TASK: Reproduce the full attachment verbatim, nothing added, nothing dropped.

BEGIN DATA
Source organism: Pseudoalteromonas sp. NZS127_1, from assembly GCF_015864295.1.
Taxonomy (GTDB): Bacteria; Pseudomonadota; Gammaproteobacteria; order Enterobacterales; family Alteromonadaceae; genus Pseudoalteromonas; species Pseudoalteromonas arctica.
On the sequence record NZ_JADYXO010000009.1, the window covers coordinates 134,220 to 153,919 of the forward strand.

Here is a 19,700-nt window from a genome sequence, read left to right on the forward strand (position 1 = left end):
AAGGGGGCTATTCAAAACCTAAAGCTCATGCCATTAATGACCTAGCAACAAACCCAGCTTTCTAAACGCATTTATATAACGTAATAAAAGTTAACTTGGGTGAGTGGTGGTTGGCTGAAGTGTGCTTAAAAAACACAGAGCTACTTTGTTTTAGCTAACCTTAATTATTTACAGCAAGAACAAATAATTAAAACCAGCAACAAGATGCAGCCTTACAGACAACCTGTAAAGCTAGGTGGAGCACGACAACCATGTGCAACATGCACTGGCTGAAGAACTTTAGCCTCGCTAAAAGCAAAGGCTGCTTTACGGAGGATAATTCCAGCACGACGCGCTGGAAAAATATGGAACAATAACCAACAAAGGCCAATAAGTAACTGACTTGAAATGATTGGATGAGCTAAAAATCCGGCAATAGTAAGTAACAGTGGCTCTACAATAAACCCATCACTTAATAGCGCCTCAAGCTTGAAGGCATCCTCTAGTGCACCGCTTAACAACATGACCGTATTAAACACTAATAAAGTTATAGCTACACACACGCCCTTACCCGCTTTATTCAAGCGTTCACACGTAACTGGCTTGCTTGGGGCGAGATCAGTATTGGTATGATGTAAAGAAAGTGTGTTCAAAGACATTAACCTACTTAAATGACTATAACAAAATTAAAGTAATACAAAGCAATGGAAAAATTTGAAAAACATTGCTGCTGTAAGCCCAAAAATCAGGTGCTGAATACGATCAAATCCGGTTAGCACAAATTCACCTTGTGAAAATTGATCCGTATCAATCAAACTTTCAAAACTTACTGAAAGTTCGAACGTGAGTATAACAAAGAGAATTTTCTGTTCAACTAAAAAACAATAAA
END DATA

Source organism: Pseudoalteromonas sp. NZS127_1, from assembly GCF_015864295.1.
Taxonomy (GTDB): Bacteria; Pseudomonadota; Gammaproteobacteria; order Enterobacterales; family Alteromonadaceae; genus Pseudoalteromonas; species Pseudoalteromonas arctica.
On the sequence record NZ_JADYXO010000009.1, the window covers coordinates 134,220 to 153,919 of the forward strand.

Here is a 19,700-nt window from a genome sequence, read left to right on the forward strand (position 1 = left end):
AAGGGGGCTATTCAAAACCTAAAGCTCATGCCATTAATGACCTAGCAACAAACCCAGCTTTCTAAACGCATTTATATAACGTAATAAAAGTTAACTTGGGTGAGTGGTGGTTGGCTGAAGTGTGCTTAAAAAACACAGAGCTACTTTGTTTTAGCTAACCTTAATTATTTACAGCAAGAACAAATAATTAAAACCAGCAACAAGATGCAGCCTTACAGACAACCTGTAAAGCTAGGTGGAGCACGACAACCATGTGCAACATGCACTGGCTGAAGAACTTTAGCCTCGCTAAAAGCAAAGGCTGCTTTACGGAGGATAATTCCAGCACGACGCGCTGGAAAAATATGGAACAATAACCAACAAAGGCCAATAAGTAACTGACTTGAAATGATTGGATGAGCTAAAAATCCGGCAATAGTAAGTAACAGTGGCTCTACAATAAACCCATCACTTAATAGCGCCTCAAGCTTGAAGGCATCCTCTAGTGCACCGCTTAACAACATGACCGTATTAAACACTAATAAAGTTATAGCTACACACACGCCCTTACCCGCTTTATTCAAGCGTTCACACGTAACTGGCTTGCTTGGGGCGAGATCAGTATTGGTATGATGTAAAGAAAGTGTGTTCAAAGACATTAACCTACTTAAATGACTATAACAAAATTAAAGTAATACAAAGCAATGGAAAAATTTGAAAAACATTGCTGCTGTAAGCCCAAAAATCAGGTGCTGAATACGATCAAATCCGGTTAGCACAAATTCACCTTGTGAAAATTGATCCGTATCAATCAAACTTTCAAAACTTACTGAAAGTTCGAACGTGAGTATAACAAAGAGAATTTTCTGTTCAACTAAAAAACAATAAA